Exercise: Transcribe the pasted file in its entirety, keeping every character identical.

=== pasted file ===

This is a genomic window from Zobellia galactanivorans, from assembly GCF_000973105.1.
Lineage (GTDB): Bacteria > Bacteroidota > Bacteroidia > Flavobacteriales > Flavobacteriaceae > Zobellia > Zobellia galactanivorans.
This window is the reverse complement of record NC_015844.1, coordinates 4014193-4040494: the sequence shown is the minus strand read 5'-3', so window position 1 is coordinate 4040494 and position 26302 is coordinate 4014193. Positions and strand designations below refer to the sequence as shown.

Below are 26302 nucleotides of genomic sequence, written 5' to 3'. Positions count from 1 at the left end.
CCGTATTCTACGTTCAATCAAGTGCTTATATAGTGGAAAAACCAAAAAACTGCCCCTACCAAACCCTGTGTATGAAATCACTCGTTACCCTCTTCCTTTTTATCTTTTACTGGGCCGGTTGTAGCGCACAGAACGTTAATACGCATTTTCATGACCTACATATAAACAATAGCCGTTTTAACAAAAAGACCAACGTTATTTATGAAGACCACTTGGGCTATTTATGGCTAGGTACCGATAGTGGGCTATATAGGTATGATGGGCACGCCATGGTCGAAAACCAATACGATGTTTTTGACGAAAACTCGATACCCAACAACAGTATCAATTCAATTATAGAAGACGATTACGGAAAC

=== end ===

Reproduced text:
This is a genomic window from Zobellia galactanivorans, from assembly GCF_000973105.1.
Lineage (GTDB): Bacteria > Bacteroidota > Bacteroidia > Flavobacteriales > Flavobacteriaceae > Zobellia > Zobellia galactanivorans.
This window is the reverse complement of record NC_015844.1, coordinates 4014193-4040494: the sequence shown is the minus strand read 5'-3', so window position 1 is coordinate 4040494 and position 26302 is coordinate 4014193. Positions and strand designations below refer to the sequence as shown.

Below are 26302 nucleotides of genomic sequence, written 5' to 3'. Positions count from 1 at the left end.
CCGTATTCTACGTTCAATCAAGTGCTTATATAGTGGAAAAACCAAAAAACTGCCCCTACCAAACCCTGTGTATGAAATCACTCGTTACCCTCTTCCTTTTTATCTTTTACTGGGCCGGTTGTAGCGCACAGAACGTTAATACGCATTTTCATGACCTACATATAAACAATAGCCGTTTTAACAAAAAGACCAACGTTATTTATGAAGACCACTTGGGCTATTTATGGCTAGGTACCGATAGTGGGCTATATAGGTATGATGGGCACGCCATGGTCGAAAACCAATACGATGTTTTTGACGAAAACTCGATACCCAACAACAGTATCAATTCAATTATAGAAGACGATTACGGAAAC